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Title:
SYSTEM AND METHOD FOR SITUATIONAL AWARENESS, VEHICLE CONTROL, AND/OR CONTINGENCY PLANNING
Document Type and Number:
WIPO Patent Application WO/2019/023322
Kind Code:
A1
Abstract:
A method, preferably including: sampling inputs, determining aircraft conditions, and/or acting based on the aircraft conditions. A method, preferably including: sampling inputs, determining input reliability, determining guidance, and/or controlling aircraft operation. A method, preferably including: operating the vehicle, planning for contingencies, detecting undesired flight conditions, and/or reacting to undesired flight conditions. A system, preferably an aircraft such as a rotorcraft, configured to implement the method.

Inventors:
GRODEN, Mark (480 Clementina St, San Francisco, CA, 94103, US)
ADLER, Mitch (480 Clementina St, San Francisco, CA, 94103, US)
REEVES, Jonathan (480 Clementina St, San Francisco, CA, 94103, US)
HARELL, Nur (480 Clementina St, San Francisco, CA, 94103, US)
WARD, Christopher (480 Clementina St, San Francisco, CA, 94103, US)
Application Number:
US2018/043641
Publication Date:
January 31, 2019
Filing Date:
July 25, 2018
Export Citation:
Click for automatic bibliography generation   Help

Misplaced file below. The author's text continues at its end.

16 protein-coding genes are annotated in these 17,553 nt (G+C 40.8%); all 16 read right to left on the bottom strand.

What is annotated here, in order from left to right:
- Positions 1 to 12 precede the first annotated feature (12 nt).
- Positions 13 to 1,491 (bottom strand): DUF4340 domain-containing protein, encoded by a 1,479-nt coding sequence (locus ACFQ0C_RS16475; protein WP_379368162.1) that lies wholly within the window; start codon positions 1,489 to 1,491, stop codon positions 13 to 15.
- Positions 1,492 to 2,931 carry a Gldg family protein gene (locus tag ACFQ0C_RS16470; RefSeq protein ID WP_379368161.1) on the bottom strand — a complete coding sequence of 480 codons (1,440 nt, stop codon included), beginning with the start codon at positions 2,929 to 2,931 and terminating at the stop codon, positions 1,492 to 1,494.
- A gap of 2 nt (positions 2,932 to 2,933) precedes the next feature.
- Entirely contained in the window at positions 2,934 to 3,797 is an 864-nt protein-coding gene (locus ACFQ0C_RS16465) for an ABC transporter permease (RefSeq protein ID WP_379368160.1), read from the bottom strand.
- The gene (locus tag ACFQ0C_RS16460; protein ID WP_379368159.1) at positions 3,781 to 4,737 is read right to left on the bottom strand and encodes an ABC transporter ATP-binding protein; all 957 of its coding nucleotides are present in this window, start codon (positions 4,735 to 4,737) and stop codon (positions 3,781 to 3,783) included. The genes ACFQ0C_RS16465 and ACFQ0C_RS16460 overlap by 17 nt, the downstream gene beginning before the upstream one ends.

Assignee:
SKYRYSE, INC. (480 Clementina St, San Francisco, CA, 94103, US)
International Classes:
B64C13/18; B64D45/00; G05B17/02; G06F17/18; G06Q10/08; G08G5/02
Foreign References:
US20090105890A12009-04-23
US20110035149A12011-02-10
US20070138345A12007-06-21
US20140117148A12014-05-01
US4500966A1985-02-19
Attorney, Agent or Firm:
SCHOX, Jeffrey (500 3rd Street, Suite 215San Francisco, CA, 94107, US)
Download PDF:
Claims:
CLAIMS

We claim:

1. A method of aircraft operation, comprising:

• flying an aircraft in a normal flight mode;

• while flying the aircraft in the normal flight mode, determining aircraft state data associated with the aircraft;

• based on the aircraft state data, determining a contingency plan associated with an undesired aircraft condition, the contingency plan comprising a set of control instructions associated with a set of flight control elements of the aircraft;